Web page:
4. Accept that nap isn't going to happen. It is quite doubtful. Perhaps the night before the trip, another adult, (daddy?), can be on night-duty for the child so that the day of the trip, your friend can be okay that she won't have some down time during the trip while her child doesn't nap on the trip. Sure, trains are soothing and there were parts of two of the trips that I took that my son actually did nap, but it is a hit-or-miss, especially b/c the conductor makes fairly regular announcements.

5. Baby-size damp washcloths in zipper-style baggies. The bathrooms will probably be yucky and for just wiping hands, the washcloths are the trick and won't dry out hands like wipes can. Also, I find that having an extra damp washcloth can soothe any boo-boos, real or imagined, such as lightly bumping head on a tray table. This can be especially effective if you don't already use washcloths because of the surprise factor. Also, if the child has a special doll, toy, etc. then the child can then be in charge of wiping that special thing.

6. Talk about steps in the process. For this age, I think about three steps is good. For example, while waiting in the station for the train to arrive, talking out loud to the child, okay honey, first we're going to find a place for our bags, then find a special seat, and then see what we see out the window. What are we going to do first? Oh, right, we're going to find a place for our bags first. Repeat ad nauseum. I recommend breaking things into three steps. This is true even if the child isn't really verbal. I think it helps my son with lowering anxiety on something unfamiliar.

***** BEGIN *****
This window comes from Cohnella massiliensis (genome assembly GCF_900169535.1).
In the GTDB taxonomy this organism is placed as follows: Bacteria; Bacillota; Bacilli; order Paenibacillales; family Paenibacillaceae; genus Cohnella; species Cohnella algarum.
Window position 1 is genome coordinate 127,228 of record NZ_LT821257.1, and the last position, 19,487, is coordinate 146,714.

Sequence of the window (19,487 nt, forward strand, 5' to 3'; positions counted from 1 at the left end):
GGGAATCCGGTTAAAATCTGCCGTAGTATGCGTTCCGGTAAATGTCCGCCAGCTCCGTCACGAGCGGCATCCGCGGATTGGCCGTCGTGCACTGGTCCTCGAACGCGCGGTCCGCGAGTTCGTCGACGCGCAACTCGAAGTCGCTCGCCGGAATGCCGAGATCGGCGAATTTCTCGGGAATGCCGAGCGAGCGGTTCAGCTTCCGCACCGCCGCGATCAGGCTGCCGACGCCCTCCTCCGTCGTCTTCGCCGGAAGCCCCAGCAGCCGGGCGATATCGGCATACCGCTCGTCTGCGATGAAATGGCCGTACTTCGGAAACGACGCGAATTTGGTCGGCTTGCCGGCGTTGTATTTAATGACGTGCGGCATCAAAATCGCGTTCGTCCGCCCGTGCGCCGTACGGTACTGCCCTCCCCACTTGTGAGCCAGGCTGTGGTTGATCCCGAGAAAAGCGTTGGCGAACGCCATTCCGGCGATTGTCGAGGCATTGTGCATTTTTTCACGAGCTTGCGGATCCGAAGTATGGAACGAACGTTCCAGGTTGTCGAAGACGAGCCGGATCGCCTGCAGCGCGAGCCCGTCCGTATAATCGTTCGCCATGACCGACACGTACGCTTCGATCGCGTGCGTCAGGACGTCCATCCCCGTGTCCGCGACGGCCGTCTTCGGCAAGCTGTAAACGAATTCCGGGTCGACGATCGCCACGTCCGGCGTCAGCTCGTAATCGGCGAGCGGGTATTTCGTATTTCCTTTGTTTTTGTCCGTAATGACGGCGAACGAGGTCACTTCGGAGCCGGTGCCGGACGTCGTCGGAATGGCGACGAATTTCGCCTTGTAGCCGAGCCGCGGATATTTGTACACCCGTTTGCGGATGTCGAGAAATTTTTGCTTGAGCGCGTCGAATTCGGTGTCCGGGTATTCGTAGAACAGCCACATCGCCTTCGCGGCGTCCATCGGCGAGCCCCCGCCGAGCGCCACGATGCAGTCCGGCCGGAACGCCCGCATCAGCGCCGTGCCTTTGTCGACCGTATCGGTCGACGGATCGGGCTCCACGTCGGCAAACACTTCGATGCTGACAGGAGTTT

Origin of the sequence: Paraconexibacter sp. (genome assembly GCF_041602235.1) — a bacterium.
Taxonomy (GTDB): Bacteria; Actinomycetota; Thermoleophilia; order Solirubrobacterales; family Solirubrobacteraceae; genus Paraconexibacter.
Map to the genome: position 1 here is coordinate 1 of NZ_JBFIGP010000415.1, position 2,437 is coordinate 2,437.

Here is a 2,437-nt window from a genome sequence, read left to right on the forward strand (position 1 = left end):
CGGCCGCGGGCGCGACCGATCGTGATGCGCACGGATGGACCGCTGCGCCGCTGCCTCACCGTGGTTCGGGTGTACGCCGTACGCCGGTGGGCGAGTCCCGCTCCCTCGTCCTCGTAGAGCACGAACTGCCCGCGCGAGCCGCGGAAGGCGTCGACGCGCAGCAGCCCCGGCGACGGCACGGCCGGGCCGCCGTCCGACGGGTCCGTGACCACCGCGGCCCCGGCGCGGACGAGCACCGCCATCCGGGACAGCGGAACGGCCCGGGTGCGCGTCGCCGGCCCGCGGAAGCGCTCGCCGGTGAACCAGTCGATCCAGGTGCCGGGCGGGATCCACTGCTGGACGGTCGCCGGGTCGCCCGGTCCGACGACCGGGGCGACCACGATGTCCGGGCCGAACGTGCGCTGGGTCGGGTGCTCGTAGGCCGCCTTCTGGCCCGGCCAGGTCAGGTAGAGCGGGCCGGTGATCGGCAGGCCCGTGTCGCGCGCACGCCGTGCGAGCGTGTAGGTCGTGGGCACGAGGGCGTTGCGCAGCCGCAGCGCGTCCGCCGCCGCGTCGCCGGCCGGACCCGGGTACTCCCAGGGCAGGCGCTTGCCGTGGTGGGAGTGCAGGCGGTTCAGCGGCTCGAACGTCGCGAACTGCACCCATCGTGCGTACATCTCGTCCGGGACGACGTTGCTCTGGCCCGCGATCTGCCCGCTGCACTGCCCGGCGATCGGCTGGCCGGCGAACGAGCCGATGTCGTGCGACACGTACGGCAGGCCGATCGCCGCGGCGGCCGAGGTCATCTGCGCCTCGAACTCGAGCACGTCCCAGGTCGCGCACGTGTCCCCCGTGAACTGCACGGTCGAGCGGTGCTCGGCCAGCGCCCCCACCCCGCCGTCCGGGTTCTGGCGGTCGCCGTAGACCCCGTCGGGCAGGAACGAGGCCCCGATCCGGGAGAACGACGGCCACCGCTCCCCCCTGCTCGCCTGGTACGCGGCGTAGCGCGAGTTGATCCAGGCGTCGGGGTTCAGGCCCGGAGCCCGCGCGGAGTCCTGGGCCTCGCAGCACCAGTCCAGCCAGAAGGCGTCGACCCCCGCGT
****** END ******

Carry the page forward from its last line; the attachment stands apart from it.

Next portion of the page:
7. a book your child hasn't seen before but that you definitely have pre-read to make sure nothing scary in it :-)

8. If all else fails, they sell decks of cards on the cafe car. Go for it. But don't get sucked into buying the "kids' pack" or whatever they call it. It is just a coloring book and crayons which you'll probably bring anyway or, if your child eats them, decide against unless you want rainbow-colored poop.

9. Speaking of poop, if possible, learn to change your child's poop when he/she is standing up. (I never mastered this but I know some who have.) If not, bring a large changing-pad to lay child down in the yucky bathroom and wipe it down after. If just a pee diaper and not poop, just change in the seat. (Be careful if your child has a history of peeing again when diaper is opened!)